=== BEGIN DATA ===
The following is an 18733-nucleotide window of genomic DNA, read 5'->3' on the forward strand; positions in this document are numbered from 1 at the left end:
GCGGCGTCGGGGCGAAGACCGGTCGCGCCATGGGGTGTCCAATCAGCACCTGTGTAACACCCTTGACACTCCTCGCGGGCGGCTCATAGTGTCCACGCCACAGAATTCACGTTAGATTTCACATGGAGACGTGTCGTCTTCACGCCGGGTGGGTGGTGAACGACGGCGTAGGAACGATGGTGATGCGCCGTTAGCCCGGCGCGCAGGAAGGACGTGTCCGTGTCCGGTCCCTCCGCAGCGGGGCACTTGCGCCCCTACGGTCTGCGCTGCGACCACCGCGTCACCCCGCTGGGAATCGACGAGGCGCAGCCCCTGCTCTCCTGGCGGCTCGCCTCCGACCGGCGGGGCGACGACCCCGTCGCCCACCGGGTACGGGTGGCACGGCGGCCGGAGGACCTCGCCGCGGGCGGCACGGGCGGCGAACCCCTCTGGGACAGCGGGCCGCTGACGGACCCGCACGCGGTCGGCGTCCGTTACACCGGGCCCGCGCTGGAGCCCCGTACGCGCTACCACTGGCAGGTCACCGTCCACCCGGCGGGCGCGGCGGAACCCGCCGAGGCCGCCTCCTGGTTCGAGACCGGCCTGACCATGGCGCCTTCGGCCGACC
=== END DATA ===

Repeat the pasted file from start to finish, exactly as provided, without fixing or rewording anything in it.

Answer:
The following is an 18733-nucleotide window of genomic DNA, read 5'->3' on the forward strand; positions in this document are numbered from 1 at the left end:
GCGGCGTCGGGGCGAAGACCGGTCGCGCCATGGGGTGTCCAATCAGCACCTGTGTAACACCCTTGACACTCCTCGCGGGCGGCTCATAGTGTCCACGCCACAGAATTCACGTTAGATTTCACATGGAGACGTGTCGTCTTCACGCCGGGTGGGTGGTGAACGACGGCGTAGGAACGATGGTGATGCGCCGTTAGCCCGGCGCGCAGGAAGGACGTGTCCGTGTCCGGTCCCTCCGCAGCGGGGCACTTGCGCCCCTACGGTCTGCGCTGCGACCACCGCGTCACCCCGCTGGGAATCGACGAGGCGCAGCCCCTGCTCTCCTGGCGGCTCGCCTCCGACCGGCGGGGCGACGACCCCGTCGCCCACCGGGTACGGGTGGCACGGCGGCCGGAGGACCTCGCCGCGGGCGGCACGGGCGGCGAACCCCTCTGGGACAGCGGGCCGCTGACGGACCCGCACGCGGTCGGCGTCCGTTACACCGGGCCCGCGCTGGAGCCCCGTACGCGCTACCACTGGCAGGTCACCGTCCACCCGGCGGGCGCGGCGGAACCCGCCGAGGCCGCCTCCTGGTTCGAGACCGGCCTGACCATGGCGCCTTCGGCCGACC